Take a look at the two women in the painting. One is wearing a white flower that symbolises purity and the desire to find a husband, and the other is an older lady making a gesture that in Buddhist art means warning. For this reason it is possible to consider the painting’s theme as one of a relationship between innocence and knowledge. Or, in other words, the older woman reflects experience of love, while the younger woman is still unaware of the complexity of emotions that come with such feelings.

Every Painting Has a Price

Above: Paul Cezanne’s The Card Players. Photo from: Joaquín Martínez

After returning to France from Tahiti, Gauguin included ‘When Will You Marry?’ at an exhibition he held at the Durand-Ruel's gallery, selling it for a price of 1,500 francs. This was a huge amount of money for the time and more than any other painting included in the exhibition, which was a reflection of how much Gauguin treasured the work.  

For many decades before its most recent sale, the painting belonged to Rudolf Staechelin, an art collector from Basel. Staechelin had lent the painting to Kunstmuseum in Basel, but, according to reports in the US media, he decided to sell the painting because of a disagreement with the museum. 

Although Rudolf Staechelin declined to comment upon who had bought the painting, it is widely believed it was purchased by a Qatari collector. If this is the case, it will follow a recent trend that has seen the oil-rich United Arab Emirates buy up a large number of the world’s most valuable paintings – including ‘The Card Players’ by Paul Cézanne, which previously held the world-record for the most expensive painting when it sold for $250 million in 2011.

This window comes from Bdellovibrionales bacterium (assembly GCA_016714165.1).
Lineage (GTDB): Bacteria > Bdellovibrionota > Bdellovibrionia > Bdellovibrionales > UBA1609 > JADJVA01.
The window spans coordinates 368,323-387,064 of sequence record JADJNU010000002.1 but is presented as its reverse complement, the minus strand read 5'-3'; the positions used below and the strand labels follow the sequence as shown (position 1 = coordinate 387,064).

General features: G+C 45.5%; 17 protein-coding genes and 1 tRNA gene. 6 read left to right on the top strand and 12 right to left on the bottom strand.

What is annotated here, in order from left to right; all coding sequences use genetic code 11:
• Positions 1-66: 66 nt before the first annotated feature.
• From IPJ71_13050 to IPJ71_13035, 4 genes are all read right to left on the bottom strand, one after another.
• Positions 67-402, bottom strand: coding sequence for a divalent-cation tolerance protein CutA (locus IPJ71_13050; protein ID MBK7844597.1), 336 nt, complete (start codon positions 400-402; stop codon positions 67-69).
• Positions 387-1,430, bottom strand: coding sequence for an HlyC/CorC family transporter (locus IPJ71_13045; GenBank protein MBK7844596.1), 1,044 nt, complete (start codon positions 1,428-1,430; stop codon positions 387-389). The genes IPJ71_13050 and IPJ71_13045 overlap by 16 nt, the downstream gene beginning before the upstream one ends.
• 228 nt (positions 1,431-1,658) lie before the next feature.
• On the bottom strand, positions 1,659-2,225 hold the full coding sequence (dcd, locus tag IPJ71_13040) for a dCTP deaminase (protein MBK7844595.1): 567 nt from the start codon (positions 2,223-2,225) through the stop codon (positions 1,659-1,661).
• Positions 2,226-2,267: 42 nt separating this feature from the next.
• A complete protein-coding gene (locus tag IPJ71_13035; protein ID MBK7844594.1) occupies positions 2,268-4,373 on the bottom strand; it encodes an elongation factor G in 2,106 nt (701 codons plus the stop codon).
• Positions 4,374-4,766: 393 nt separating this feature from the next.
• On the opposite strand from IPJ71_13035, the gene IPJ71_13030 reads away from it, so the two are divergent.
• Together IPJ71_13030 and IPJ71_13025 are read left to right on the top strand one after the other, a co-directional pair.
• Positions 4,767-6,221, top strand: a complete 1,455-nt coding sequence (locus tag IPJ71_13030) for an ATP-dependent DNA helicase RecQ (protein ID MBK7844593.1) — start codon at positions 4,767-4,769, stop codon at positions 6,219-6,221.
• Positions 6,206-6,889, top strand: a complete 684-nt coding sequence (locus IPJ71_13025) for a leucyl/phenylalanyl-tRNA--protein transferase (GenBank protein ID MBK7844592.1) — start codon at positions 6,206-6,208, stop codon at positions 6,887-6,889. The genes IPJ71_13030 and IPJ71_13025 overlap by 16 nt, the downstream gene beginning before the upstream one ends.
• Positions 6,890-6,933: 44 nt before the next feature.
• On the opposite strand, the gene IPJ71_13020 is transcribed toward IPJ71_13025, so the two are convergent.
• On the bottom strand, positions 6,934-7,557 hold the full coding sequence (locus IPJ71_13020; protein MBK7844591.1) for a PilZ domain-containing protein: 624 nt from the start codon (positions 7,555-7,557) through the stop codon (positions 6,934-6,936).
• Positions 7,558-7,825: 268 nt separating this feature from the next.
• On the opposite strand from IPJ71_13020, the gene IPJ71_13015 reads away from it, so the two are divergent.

Do you fancy owning an original piece of art with its own unique story? Simply visit The Gallery, and then use the search tool on the right to find a print that matches your taste and budget.


Art History | Artists

Art News: 10 Ways Technology Is Redefining Art Techniques

by Administrator 31. March 2015 15:33

Image by Scott Lynch

Did you know that the word ‘technology’ derives from the ancient Greek word for the systematic treatment of art (technē) and logic (logia)? Today, you could argue that the synthesis between art and technology is stronger than it has ever been. To prove this, here are 10 amazing ways technology is driving the evolution of art techniques. 

1. A robot that draws abstract artwork

Designed by artists Julian Adenauer and Michael Haas, the Vertwalker is a lightweight robot that can walk up and down vertical walls while using an eight colour paint pen. To date, the Vertwalker’s greatest creation was an exhibition displayed at the Saatchi Gallery called ‘Emerging Colourspace’.  Because the Vertwalker constantly overwrites its own work, any painting the robot produces is in a constant state of flux – well, that is until the batteries run out.

2. The 3D pen that lets you draw in the air

Above: The world’s smallest 3D printing pen, which started life as a Kickstarter concept. Photo from: designmilk